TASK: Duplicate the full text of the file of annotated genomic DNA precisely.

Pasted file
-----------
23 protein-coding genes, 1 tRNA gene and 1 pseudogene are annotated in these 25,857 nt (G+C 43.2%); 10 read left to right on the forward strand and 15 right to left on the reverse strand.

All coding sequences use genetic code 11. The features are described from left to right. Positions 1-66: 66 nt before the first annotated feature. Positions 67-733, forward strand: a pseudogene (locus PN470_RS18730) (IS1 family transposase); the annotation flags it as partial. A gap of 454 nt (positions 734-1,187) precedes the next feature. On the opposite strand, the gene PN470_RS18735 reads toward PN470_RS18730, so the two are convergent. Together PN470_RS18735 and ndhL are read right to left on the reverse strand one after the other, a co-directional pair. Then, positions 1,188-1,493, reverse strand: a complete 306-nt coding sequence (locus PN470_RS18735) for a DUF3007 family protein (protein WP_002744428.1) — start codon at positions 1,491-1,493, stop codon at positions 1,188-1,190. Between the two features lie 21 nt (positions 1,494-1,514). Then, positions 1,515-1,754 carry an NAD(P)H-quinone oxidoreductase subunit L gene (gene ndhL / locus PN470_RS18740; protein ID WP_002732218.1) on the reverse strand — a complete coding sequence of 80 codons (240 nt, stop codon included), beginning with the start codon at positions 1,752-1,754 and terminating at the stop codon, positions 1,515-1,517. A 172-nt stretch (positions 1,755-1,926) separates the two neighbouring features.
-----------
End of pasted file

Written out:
23 protein-coding genes, 1 tRNA gene and 1 pseudogene are annotated in these 25,857 nt (G+C 43.2%); 10 read left to right on the forward strand and 15 right to left on the reverse strand.

All coding sequences use genetic code 11. The features are described from left to right. Positions 1-66: 66 nt before the first annotated feature. Positions 67-733, forward strand: a pseudogene (locus PN470_RS18730) (IS1 family transposase); the annotation flags it as partial. A gap of 454 nt (positions 734-1,187) precedes the next feature. On the opposite strand, the gene PN470_RS18735 reads toward PN470_RS18730, so the two are convergent. Together PN470_RS18735 and ndhL are read right to left on the reverse strand one after the other, a co-directional pair. Then, positions 1,188-1,493, reverse strand: a complete 306-nt coding sequence (locus PN470_RS18735) for a DUF3007 family protein (protein WP_002744428.1) — start codon at positions 1,491-1,493, stop codon at positions 1,188-1,190. Between the two features lie 21 nt (positions 1,494-1,514). Then, positions 1,515-1,754 carry an NAD(P)H-quinone oxidoreductase subunit L gene (gene ndhL / locus PN470_RS18740; protein ID WP_002732218.1) on the reverse strand — a complete coding sequence of 80 codons (240 nt, stop codon included), beginning with the start codon at positions 1,752-1,754 and terminating at the stop codon, positions 1,515-1,517. A 172-nt stretch (positions 1,755-1,926) separates the two neighbouring features.